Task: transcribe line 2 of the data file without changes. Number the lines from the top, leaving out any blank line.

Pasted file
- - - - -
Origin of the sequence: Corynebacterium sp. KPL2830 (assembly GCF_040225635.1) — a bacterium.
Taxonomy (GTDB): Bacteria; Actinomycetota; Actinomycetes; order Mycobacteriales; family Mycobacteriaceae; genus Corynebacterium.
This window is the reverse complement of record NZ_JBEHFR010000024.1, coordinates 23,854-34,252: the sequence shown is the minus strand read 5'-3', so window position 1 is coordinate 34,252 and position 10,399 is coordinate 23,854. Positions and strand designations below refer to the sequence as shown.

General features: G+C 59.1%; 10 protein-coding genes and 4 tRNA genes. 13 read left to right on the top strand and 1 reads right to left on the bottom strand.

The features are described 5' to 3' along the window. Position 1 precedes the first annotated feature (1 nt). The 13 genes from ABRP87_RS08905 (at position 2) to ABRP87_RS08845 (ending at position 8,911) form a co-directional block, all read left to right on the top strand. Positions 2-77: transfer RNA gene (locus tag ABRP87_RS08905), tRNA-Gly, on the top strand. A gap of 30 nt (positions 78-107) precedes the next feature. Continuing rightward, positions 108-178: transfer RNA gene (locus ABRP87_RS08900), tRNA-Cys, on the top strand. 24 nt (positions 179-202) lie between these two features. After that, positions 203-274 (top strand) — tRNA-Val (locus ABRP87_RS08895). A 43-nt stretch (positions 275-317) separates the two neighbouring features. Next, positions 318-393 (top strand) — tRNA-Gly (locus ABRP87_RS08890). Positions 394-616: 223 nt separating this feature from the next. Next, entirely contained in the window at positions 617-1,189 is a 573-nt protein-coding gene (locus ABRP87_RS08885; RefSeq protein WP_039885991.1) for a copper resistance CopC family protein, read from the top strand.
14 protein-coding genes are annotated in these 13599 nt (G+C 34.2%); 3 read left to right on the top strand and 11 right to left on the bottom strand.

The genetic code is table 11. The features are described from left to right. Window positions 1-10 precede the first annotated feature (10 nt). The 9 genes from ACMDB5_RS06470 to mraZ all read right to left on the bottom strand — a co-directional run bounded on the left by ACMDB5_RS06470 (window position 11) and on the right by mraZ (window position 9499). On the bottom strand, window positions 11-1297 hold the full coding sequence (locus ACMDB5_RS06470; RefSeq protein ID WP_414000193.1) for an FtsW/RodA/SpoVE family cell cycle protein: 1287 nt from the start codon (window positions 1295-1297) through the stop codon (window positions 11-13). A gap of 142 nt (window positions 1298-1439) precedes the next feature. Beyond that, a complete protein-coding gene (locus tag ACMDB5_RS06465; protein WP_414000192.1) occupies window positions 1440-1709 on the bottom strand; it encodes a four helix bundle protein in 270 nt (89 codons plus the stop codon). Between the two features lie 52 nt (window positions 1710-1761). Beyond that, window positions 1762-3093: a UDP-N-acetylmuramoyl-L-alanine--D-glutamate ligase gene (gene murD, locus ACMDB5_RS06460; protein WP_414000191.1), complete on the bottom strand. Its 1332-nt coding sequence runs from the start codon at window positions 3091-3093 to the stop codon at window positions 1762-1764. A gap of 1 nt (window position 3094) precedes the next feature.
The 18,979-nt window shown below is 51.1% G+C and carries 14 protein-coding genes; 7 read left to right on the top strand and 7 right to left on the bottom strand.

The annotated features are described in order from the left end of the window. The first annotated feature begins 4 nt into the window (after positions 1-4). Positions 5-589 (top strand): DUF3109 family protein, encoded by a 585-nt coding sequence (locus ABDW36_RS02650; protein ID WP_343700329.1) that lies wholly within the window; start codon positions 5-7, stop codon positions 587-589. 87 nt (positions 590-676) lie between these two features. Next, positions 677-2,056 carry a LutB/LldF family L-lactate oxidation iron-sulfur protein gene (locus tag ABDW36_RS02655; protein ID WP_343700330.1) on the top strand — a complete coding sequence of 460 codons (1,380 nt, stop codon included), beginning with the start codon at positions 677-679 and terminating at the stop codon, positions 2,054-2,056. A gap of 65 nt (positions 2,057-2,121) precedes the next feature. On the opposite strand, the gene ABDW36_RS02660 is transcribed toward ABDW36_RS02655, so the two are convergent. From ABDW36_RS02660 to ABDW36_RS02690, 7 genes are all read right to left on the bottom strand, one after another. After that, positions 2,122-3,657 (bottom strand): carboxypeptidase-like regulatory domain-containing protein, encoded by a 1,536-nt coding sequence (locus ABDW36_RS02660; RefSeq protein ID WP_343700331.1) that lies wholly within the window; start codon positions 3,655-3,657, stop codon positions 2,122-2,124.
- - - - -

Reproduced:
Taxonomy (GTDB): Bacteria; Actinomycetota; Actinomycetes; order Mycobacteriales; family Mycobacteriaceae; genus Corynebacterium.